Kim Richards?: None.

Gratuitous: A Sun Tzu quote, Wesley Snipes, Wesley Snipes doing martial arts exercises while the opening credits happen, Wesley Snipes drinking water, Wesley Snipes wearing a purple bow tie to a funeral, Lochlyn Munro, talk of “the dance,” a “I want to make a difference” speech, cell phone reading, Wesley Snipes hanging out in a bowling alley, talk of tax cuts and military spending, Wesley Snipes saying “Sun Tzu. The Art of War,” computer hacking, Wesley Snipes beating up a guy the same way his younger self saw his martial arts teacher beat up a guy in an earlier flashback, some guy using his cellphone while pumping gas, Wesley Snipes talking about Sun Tzu again, a rat, Wesley Snipes in disguise as a rat catcher, a nose injection, Wesley Snipes walking into an elevator backwards, and a big twist ending.

Best lines: “Did you know that you’re the reason my father is dead?,” “I didn’t think you would come,” “A lot of pain in here,” “Everything cool? Yeah. He’s back in. I told ya,” “The L-9 Battle Rifle has my full support,” “Senator, we need to talk,” “Now I see why they have a problem with you. Smart lady,” “The Senator’s been shot!,” “Please explain to me how this operation became a complete shitstorm,” “I thought you didn’t do this shit anymore,” “Sanitize! Sanitize! Sanitize!,” “Becker. You just made it to the top of my hit list,” “Eye drops,” “Here ya go, blondie,” “Losing your touch there, Becker. Where did it all go wrong?,” “Neil, I’m afraid! It’s okay. Everything’s going to be fine,” “Goddamn. What the hell was that?,” “You’re a dead man, Shaw. Yeah, what’s new?,” and “Is that how you treat your friends?”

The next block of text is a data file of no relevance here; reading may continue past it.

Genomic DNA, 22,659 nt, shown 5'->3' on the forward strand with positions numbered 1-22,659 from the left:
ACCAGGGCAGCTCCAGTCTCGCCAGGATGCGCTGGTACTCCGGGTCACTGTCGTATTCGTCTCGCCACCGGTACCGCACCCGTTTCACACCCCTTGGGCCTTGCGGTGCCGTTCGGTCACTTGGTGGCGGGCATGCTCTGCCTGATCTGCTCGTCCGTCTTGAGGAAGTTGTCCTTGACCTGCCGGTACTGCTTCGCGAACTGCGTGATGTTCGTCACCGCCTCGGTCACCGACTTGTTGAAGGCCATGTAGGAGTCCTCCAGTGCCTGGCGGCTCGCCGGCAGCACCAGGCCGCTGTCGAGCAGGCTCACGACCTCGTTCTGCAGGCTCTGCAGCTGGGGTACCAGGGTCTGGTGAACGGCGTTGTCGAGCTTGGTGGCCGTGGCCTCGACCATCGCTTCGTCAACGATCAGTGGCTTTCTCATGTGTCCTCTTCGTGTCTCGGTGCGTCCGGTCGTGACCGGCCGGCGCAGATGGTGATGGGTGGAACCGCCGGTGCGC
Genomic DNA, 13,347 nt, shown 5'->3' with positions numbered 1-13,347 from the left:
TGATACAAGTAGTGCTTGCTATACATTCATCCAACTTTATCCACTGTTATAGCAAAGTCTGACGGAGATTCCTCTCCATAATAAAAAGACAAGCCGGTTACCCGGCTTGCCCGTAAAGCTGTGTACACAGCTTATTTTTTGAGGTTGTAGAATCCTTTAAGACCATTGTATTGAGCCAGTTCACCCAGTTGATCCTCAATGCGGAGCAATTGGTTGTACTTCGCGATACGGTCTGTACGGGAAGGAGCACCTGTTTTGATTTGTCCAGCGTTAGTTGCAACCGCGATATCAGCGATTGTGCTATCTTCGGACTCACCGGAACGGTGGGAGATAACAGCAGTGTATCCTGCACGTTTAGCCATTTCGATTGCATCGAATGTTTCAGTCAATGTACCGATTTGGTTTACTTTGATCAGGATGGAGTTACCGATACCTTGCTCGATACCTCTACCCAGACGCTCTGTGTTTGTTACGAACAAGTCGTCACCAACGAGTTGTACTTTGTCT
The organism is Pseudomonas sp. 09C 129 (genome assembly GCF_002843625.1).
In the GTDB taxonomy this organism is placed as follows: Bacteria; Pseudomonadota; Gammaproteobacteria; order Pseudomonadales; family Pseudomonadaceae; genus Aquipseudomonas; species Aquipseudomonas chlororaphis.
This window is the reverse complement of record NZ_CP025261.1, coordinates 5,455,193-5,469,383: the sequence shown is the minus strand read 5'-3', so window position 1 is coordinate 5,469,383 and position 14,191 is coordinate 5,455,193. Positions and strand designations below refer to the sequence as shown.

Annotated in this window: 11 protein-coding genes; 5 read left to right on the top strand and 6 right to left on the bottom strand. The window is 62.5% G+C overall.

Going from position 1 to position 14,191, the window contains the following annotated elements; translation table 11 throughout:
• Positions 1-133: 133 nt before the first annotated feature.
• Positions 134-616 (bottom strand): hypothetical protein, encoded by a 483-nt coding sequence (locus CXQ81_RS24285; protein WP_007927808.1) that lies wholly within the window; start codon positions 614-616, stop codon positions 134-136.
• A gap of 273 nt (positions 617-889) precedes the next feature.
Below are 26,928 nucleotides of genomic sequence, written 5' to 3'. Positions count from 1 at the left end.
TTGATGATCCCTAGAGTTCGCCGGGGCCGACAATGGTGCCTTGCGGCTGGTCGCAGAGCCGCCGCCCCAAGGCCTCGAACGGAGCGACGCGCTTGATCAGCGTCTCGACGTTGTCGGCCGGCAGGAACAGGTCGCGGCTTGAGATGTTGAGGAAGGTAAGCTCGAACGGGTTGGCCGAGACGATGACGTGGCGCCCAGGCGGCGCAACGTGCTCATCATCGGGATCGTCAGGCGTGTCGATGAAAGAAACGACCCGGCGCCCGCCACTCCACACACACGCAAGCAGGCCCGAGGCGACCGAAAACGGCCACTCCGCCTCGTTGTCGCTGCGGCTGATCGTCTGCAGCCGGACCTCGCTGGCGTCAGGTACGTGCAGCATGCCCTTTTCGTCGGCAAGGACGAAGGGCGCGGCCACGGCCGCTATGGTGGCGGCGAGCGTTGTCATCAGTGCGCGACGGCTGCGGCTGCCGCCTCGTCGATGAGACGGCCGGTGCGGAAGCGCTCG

Rating: 6.5/10.0


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Things to Watch Out For


Scanner Cop/Scanner Cop II: The fine folks at Vinegar Syndrome are behind this Blu-ray double pack that’s also in 4KHD, which sounds ridiculous but likely makes both movies look insanely good. Anyway, these are the two fantastic flicks that came out in the mid-1990’s and were the last two sequels to the Cronenberg sci-fi horror classic and starred the now late but always great Daniel Quinn as a cop that’s also a scanner, and he takes on the always fantastic Richard Lynch in the first movie and then a fucking phenomenal Patrick Kilpatrick. Both of these movies are filled with awesome special effects and terrific performances from all involved. As for this set, it looks like it’s chock full of special features with documentaries and interviews and whatnot. All I have to say is it’s about goddamn time it happened because, like loads of low budget action and horror flicks from the 1980’s and 1990’s, the Scanner Cop movies deserve this kind of attention. Check out my reviews of the Scanner Cop movies ( Scanner Cop and Scanner Cop II) and then pick up the set. I haven’t seen it yet, but, hell yeah you just know it’s going to be worth it. Vinegar Syndrome releases always kick ass.